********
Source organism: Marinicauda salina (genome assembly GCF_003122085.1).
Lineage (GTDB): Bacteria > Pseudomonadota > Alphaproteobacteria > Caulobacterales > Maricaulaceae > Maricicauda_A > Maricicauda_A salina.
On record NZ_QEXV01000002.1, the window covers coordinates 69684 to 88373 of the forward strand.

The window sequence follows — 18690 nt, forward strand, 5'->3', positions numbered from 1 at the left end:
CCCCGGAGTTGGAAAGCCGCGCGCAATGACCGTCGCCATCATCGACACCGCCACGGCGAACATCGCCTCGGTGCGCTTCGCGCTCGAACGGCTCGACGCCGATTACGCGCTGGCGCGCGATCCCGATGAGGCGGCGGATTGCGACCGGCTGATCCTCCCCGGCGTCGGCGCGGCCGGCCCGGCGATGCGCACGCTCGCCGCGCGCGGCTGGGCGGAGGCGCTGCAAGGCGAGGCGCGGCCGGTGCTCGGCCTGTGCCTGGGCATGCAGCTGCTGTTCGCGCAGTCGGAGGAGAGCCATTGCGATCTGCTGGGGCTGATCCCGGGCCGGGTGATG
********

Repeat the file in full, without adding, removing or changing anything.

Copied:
Source organism: Marinicauda salina (genome assembly GCF_003122085.1).
Lineage (GTDB): Bacteria > Pseudomonadota > Alphaproteobacteria > Caulobacterales > Maricaulaceae > Maricicauda_A > Maricicauda_A salina.
On record NZ_QEXV01000002.1, the window covers coordinates 69684 to 88373 of the forward strand.

The window sequence follows — 18690 nt, forward strand, 5'->3', positions numbered from 1 at the left end:
CCCCGGAGTTGGAAAGCCGCGCGCAATGACCGTCGCCATCATCGACACCGCCACGGCGAACATCGCCTCGGTGCGCTTCGCGCTCGAACGGCTCGACGCCGATTACGCGCTGGCGCGCGATCCCGATGAGGCGGCGGATTGCGACCGGCTGATCCTCCCCGGCGTCGGCGCGGCCGGCCCGGCGATGCGCACGCTCGCCGCGCGCGGCTGGGCGGAGGCGCTGCAAGGCGAGGCGCGGCCGGTGCTCGGCCTGTGCCTGGGCATGCAGCTGCTGTTCGCGCAGTCGGAGGAGAGCCATTGCGATCTGCTGGGGCTGATCCCGGGCCGGGTGATG